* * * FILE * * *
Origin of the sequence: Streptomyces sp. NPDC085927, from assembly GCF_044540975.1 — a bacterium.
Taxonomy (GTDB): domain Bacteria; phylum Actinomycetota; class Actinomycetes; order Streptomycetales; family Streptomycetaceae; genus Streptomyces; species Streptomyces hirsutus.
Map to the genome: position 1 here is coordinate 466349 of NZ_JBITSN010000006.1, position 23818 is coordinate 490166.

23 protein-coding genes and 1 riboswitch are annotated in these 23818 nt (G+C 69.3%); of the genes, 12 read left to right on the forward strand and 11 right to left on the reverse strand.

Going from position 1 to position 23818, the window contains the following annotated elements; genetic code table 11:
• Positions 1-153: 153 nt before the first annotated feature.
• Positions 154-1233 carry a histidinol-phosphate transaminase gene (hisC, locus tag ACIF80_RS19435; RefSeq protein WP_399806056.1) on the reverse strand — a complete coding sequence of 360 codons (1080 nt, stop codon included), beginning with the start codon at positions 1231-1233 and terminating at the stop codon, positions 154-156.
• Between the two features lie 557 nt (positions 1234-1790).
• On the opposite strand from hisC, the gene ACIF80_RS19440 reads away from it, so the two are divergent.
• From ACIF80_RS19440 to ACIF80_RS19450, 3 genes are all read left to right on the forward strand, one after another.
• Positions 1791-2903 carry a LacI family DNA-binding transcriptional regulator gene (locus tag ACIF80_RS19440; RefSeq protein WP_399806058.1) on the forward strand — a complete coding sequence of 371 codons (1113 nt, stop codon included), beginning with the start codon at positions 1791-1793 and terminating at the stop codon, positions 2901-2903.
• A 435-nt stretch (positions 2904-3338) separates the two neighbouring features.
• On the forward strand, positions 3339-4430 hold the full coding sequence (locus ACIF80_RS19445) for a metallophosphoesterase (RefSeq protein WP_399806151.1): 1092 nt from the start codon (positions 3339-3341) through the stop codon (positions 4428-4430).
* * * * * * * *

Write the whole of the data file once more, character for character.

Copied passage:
Origin of the sequence: Streptomyces sp. NPDC085927, from assembly GCF_044540975.1 — a bacterium.
Taxonomy (GTDB): domain Bacteria; phylum Actinomycetota; class Actinomycetes; order Streptomycetales; family Streptomycetaceae; genus Streptomyces; species Streptomyces hirsutus.
Map to the genome: position 1 here is coordinate 466349 of NZ_JBITSN010000006.1, position 23818 is coordinate 490166.

23 protein-coding genes and 1 riboswitch are annotated in these 23818 nt (G+C 69.3%); of the genes, 12 read left to right on the forward strand and 11 right to left on the reverse strand.

Going from position 1 to position 23818, the window contains the following annotated elements; genetic code table 11:
• Positions 1-153: 153 nt before the first annotated feature.
• Positions 154-1233 carry a histidinol-phosphate transaminase gene (hisC, locus tag ACIF80_RS19435; RefSeq protein WP_399806056.1) on the reverse strand — a complete coding sequence of 360 codons (1080 nt, stop codon included), beginning with the start codon at positions 1231-1233 and terminating at the stop codon, positions 154-156.
• Between the two features lie 557 nt (positions 1234-1790).
• On the opposite strand from hisC, the gene ACIF80_RS19440 reads away from it, so the two are divergent.
• From ACIF80_RS19440 to ACIF80_RS19450, 3 genes are all read left to right on the forward strand, one after another.
• Positions 1791-2903 carry a LacI family DNA-binding transcriptional regulator gene (locus tag ACIF80_RS19440; RefSeq protein WP_399806058.1) on the forward strand — a complete coding sequence of 371 codons (1113 nt, stop codon included), beginning with the start codon at positions 1791-1793 and terminating at the stop codon, positions 2901-2903.
• A 435-nt stretch (positions 2904-3338) separates the two neighbouring features.
• On the forward strand, positions 3339-4430 hold the full coding sequence (locus ACIF80_RS19445) for a metallophosphoesterase (RefSeq protein WP_399806151.1): 1092 nt from the start codon (positions 3339-3341) through the stop codon (positions 4428-4430).